Victoria and Albert Museum

VALondon’s Victoria and Albert Museum aims to grow further by capitalizing on its rich archives, and innovative technologies. By Bianca Herron

Founded in 1852, the Victoria and Albert Museum (V&A) is the world’s leading museum of art, design and performance with more than 2.3 million objects that reflect over 5,000 years of human creativity. The London-based Museum’s varied objects provide infinite sources of inspiration for its licensees, Licensing Research and Development Manager Amelia Calver notes.

“We provide a tailor-made research and design development service that gives licensees exclusive access, which also helps to identify the right patterns relevant to their product type and appropriate season,” she explains. “We do not have prescriptive style guides typical of entertainment and character licensing; instead, we are very flexible and encourage licensees to be creative with our archive.”

Calver adds the V&A works “on a case-by-case basis” to create something unique with each licensee. “The expert advice and support from the V&A team ensures that every design is specifically chosen; it’s a very individual service,” she says. “We also work closely with trend agencies to ensure we’re presenting design inspiration that will be relevant 12 to 18 months from now.” VA Info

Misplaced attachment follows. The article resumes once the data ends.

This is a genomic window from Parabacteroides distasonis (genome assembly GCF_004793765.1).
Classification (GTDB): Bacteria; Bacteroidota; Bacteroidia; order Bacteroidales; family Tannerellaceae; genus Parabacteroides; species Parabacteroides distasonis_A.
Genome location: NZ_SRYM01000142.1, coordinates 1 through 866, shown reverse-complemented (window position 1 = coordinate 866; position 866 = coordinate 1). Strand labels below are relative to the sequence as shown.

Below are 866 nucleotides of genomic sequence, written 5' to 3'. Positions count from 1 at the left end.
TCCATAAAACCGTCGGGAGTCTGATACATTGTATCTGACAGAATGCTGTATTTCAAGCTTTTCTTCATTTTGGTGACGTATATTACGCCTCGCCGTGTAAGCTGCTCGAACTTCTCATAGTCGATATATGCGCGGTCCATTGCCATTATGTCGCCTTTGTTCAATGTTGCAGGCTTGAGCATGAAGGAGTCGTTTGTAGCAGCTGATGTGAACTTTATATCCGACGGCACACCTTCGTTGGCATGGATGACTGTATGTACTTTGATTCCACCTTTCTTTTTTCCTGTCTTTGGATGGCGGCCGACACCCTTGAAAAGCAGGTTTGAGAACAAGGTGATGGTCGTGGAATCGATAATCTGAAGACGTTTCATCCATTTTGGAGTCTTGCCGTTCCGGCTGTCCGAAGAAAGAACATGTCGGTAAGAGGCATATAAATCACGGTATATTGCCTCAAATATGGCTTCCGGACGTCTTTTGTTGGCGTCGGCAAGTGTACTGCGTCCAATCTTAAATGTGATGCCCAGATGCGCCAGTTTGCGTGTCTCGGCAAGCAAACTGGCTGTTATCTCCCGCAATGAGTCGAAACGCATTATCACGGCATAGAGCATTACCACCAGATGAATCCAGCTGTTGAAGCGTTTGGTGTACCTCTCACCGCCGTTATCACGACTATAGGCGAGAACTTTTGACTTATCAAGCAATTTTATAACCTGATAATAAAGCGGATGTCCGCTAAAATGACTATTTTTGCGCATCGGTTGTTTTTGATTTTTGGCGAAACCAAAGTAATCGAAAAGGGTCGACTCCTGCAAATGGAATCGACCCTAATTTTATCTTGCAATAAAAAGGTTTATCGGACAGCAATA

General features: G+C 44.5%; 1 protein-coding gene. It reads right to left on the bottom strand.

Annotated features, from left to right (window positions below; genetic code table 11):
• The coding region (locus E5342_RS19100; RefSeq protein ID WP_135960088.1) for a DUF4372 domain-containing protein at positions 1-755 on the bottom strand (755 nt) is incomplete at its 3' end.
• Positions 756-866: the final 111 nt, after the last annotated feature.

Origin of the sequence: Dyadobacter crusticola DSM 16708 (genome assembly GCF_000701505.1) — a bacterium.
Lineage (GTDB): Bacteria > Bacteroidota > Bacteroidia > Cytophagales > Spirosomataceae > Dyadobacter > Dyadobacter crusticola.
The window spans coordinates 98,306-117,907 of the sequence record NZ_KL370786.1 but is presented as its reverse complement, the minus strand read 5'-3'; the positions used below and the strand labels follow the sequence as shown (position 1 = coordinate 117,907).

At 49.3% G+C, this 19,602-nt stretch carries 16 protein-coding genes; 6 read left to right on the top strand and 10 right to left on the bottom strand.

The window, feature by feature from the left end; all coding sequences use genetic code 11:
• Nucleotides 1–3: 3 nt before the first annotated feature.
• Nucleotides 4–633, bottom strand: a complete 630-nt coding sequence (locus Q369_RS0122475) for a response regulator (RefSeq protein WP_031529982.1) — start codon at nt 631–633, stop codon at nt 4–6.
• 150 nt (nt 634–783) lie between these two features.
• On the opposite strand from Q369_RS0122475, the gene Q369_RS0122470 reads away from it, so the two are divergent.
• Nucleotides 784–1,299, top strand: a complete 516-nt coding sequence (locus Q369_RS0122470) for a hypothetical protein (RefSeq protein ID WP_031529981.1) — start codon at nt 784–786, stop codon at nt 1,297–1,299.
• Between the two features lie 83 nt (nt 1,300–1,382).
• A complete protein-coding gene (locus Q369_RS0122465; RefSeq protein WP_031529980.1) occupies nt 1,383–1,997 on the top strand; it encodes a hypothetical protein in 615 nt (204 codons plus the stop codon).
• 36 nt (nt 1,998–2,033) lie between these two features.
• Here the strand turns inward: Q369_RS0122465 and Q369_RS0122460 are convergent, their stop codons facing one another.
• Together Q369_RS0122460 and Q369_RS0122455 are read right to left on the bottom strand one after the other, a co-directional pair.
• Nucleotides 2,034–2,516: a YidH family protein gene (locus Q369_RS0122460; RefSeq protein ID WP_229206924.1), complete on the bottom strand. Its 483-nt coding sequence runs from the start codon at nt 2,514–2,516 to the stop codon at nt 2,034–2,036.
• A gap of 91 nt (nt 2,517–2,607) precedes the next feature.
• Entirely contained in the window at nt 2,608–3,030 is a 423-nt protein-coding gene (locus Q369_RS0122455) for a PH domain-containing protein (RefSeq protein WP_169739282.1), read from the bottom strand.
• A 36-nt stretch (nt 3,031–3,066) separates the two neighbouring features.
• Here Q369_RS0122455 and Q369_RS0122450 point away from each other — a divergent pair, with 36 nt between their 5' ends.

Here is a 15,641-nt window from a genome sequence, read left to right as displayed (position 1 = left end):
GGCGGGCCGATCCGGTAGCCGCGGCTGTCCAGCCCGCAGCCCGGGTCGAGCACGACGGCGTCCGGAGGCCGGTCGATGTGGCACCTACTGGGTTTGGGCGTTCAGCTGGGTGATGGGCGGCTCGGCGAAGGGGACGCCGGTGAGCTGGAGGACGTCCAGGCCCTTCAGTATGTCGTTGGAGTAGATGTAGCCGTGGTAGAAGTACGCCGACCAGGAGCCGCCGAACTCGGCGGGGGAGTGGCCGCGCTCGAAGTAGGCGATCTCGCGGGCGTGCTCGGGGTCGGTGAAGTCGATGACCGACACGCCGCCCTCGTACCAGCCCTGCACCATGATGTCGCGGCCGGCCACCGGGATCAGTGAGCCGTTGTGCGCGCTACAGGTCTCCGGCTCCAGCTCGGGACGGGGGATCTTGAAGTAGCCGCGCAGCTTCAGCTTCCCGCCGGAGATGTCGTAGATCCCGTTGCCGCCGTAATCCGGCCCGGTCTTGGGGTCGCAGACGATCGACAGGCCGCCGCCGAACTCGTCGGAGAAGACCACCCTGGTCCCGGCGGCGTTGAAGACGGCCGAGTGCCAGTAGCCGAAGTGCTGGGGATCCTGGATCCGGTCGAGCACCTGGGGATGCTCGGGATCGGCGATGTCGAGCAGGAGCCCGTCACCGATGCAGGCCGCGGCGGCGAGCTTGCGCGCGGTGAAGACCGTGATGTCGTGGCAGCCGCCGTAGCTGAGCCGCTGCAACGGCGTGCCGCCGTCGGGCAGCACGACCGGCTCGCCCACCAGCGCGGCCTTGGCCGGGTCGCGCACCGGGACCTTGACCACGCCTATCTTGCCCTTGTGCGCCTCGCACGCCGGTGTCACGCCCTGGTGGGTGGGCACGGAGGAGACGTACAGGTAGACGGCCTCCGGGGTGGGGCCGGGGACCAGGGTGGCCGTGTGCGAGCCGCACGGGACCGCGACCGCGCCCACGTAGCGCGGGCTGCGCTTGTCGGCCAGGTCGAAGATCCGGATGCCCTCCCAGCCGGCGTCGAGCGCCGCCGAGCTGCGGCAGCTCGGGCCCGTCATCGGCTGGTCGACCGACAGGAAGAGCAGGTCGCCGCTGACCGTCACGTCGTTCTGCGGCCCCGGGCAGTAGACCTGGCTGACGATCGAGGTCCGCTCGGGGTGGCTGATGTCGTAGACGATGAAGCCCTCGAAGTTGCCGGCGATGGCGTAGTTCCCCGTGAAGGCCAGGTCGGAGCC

The Museum’s hard work continues to pay off, as the LIMA International Licensing Awards has once again recognized the V&A for its licensing achievements. Held at the Licensing International Expo in Las Vegas, the award recognizes an outstanding performance by a brand in the global licensing marketplace throughout the previous year.

“For the third year in a row, the Victoria and Albert Museum was voted Best Art and Design Brand in the 2017 International Licensing Awards,” Head of Licensing and Business Development Lauren Sizeland says proudly.